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  • Writer's pictureTobias Kroll

Howdy, Guten Tag!

Updated: Jul 13, 2023



Welcome to my web presence. I am an Associate Professor in Speech, Language, and Hearing Sciences at Texas Tech University Health Sciences Center in Lubbock, Texas. On this website, I pursue some scholarly thoughts that want developing but are not quite ready for formal publishing yet. I also discuss research relevant to the practice of speech-language pathology, and to patient-provider interaction across disciplines.


What's with that greeting?


I was born, raised, and educated in Germany. I moved to America - Lafayette, Louisiana, to be precise - to get my PhD in Applied Language and Speech Sciences with a focus on Communication Disorders (specifically in the area of literacy). Since 2012, I have called Lubbock, Texas my home.


And you're a linguist and an SLP and a ... what?


Yes. I earned my Master's in Linguistics at the University of Münster; the PhD was a quite natural extension to that. I also hold the Certificate of Clinical Competence in Speech-Language Pathology, and Communication Sciences and Disorders is my main area of work.


Given my broad, classical education in Germany, and the focus on qualitative research during my PhD days, theorizing comes quite naturally to me. And while I am primarily an empirical researcher (both experimental and qualitative, these days), sound scholarship cannot happen without an attempt to understand the human condition as a whole, particularly as regards conditions of knowing, kinds of knowing, and patterns of practice. To paraphrase Daniel Dennett, all science is based on philosophy, even as we ignore this in our day-to-day work.


Okay. So what will I find here?


Basically, my ongoing musings about three distinct but related areas of inquiry that are important to my work. The first has to do with my core expertise, namely, reading development and its disorders. While I mostly subscribe to the tenets of the "Science of Reading", I do believe there is more to know and understand about reading than their current framework can accommodate. Hence, I devote myself to what I call the study of reading - a broader and more nuanced inquiry that makes use of insights from various fields including linguistics, anthropology, and cognitive science.


At the core of my approach is a version of what has been called the Active View of Reading: the idea that reading behaviors cannot be understood without taking into account the human person doing the reading. Individual readers bring varying amounts and kinds of knowledge and skills to the task, as well as purposes and motivations (or lack thereof), and how they tackle and understand text will vary accordingly - yes, even at the beginning stages of reading. The task of the educator and interventionist, then, is not only to give the learner a structure - although structure is important - but the cognitive flexibility, empowerment and freedom to probe and transcend that very same structure.


The second flows naturally out of my qualitative orientation, my theoretical bend, and my placement in an innovative, collaborative health sciences environment. My colleagues and I study and promote health and learning. In our professional areas - ranging from counseling to speech/language/hearing to occupational and physical therapy - this includes both behaviors and the underlying meanings and intentions that promote them. However, working on one behavior or one intention at a time, we often miss the larger picture - the connection between both, the chain of events that lead from intention to behavior, the sociocultural context that shapes that chain.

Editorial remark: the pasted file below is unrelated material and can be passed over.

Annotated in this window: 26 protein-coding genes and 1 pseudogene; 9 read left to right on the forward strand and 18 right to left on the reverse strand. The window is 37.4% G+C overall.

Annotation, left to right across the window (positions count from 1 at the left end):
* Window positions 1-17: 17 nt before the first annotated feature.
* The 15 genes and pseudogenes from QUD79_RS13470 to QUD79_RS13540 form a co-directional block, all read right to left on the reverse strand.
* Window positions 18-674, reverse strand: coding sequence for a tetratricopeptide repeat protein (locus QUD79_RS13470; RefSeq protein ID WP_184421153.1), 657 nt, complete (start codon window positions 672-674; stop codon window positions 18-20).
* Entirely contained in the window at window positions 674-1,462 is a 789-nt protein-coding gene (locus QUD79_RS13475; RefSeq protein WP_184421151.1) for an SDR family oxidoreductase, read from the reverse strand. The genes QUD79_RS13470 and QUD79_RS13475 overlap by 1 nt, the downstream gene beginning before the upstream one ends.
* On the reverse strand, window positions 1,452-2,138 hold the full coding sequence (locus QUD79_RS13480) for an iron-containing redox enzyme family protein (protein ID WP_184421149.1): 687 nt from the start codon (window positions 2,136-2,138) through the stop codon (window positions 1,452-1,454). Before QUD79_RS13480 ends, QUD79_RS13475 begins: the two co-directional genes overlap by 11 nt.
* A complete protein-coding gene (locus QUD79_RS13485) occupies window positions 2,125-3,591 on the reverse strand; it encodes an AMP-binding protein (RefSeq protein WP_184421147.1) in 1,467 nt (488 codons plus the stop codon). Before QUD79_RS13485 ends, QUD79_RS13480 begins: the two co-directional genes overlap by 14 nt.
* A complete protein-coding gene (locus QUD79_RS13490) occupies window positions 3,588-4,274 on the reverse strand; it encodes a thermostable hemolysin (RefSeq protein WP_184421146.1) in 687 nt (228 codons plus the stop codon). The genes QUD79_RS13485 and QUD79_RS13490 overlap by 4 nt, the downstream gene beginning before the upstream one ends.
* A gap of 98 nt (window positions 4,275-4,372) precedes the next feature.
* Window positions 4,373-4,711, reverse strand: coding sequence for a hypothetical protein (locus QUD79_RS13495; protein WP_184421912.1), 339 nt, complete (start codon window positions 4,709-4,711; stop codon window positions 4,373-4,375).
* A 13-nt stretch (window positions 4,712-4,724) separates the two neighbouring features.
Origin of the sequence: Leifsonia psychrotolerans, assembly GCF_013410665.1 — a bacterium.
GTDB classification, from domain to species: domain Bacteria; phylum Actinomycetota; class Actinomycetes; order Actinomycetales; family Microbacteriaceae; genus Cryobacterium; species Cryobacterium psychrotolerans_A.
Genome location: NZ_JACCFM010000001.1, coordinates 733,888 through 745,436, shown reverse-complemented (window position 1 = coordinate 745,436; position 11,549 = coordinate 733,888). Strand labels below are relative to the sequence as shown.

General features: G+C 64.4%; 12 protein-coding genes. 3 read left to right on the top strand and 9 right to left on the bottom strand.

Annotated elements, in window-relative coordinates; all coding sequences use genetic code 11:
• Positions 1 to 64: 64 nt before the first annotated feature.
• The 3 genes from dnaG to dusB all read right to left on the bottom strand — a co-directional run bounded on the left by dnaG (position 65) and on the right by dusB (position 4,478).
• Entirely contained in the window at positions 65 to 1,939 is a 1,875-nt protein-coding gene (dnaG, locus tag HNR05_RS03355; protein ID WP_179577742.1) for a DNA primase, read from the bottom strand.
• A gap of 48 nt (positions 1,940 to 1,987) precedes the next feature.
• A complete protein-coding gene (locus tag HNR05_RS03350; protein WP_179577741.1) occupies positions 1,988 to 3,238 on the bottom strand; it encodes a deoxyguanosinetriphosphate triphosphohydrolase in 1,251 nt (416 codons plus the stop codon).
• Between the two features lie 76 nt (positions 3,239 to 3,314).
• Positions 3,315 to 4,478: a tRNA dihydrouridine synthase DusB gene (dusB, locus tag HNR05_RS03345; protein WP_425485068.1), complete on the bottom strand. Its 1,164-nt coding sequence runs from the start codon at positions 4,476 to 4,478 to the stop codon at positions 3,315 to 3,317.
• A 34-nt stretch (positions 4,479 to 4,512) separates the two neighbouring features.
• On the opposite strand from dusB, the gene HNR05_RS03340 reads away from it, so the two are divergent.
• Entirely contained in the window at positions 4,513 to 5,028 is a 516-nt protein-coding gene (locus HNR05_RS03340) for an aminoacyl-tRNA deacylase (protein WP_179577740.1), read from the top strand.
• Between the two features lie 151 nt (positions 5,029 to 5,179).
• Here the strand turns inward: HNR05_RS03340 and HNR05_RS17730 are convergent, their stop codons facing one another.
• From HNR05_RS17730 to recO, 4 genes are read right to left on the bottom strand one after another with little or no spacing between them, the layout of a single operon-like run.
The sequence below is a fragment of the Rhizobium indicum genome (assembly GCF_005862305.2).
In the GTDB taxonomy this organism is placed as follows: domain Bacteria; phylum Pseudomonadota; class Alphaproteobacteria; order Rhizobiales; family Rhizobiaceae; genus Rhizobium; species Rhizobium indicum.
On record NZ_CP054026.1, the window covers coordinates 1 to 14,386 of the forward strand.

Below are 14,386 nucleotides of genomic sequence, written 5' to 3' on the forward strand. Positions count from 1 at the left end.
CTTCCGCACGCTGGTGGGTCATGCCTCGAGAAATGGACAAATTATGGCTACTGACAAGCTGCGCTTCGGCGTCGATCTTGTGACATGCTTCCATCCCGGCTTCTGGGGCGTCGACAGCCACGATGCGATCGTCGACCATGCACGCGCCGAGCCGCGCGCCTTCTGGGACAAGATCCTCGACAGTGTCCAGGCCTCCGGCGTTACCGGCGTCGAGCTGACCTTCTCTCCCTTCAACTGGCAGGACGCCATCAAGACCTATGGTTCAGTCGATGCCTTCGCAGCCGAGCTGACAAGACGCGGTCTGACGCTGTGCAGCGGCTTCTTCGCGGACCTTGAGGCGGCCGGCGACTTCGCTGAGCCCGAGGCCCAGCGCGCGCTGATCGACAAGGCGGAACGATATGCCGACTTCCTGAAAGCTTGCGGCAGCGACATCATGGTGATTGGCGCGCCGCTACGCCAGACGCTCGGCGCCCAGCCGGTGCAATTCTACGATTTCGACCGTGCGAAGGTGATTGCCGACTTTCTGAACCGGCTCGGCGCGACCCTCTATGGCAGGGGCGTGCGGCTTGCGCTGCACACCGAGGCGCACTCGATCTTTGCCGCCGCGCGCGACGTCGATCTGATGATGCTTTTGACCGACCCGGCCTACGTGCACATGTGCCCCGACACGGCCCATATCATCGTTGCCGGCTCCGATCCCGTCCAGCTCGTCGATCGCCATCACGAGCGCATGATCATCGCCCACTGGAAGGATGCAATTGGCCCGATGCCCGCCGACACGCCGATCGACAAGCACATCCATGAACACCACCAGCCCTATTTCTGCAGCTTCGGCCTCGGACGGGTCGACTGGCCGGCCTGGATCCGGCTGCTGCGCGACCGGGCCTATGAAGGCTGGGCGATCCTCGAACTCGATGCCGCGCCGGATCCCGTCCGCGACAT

My goal here is to draw up a theoretical framework that helps clinicians integrate the entirety of their patients' interactions with the world into their work, empowering both parties in the process. It centers on my reformulation of Pirsig's (sic!) concept of quality, understood as an emergent property of interaction. I am particularly interested in how measurable, structural aspects of interaction coincide with perceived quality, and what the meanings and purposes interactants bring to the task have to do with them (notice a theme here?).


When attempting to conceptualize the patient as a whole person, and clinical work as a matter of interpersonal encounter, you inevitably hit on questions outside the clinical realm proper. For example, what role does the patient-provider encounter play in the formation of meaning and identity - which, in turn, help or hinder the adoption of targeted behaviors? How does culture - understood as patterns of interaction - shape this formation, and how do illness, disability, and the encounter themselves transcend culture and require new practices of meaning and selfhood? What, in fact, is the meaning of terms like meaning or self? In other words, you stumble on something like humanist philosophy.


That's my third area of inquiry. Note that I use the term humanism in a loose and somewhat idiosyncratic sense. For me, it is anthropology (i.e. inquiry) rather than ideology; existential and pragmatic rather than rationalist; definitely not secular; and intentionally inclusive of any existing conceptions of 'humanness', not only the Western one(s) usually associated with it.


In other words, my plan is to trample through various territories that are not my own in the hope of serious cross-fertilization. Specialists in any of those may object to this somewhat irreverent approach; my hope is that it yields something useful for practitioners in the health sciences.

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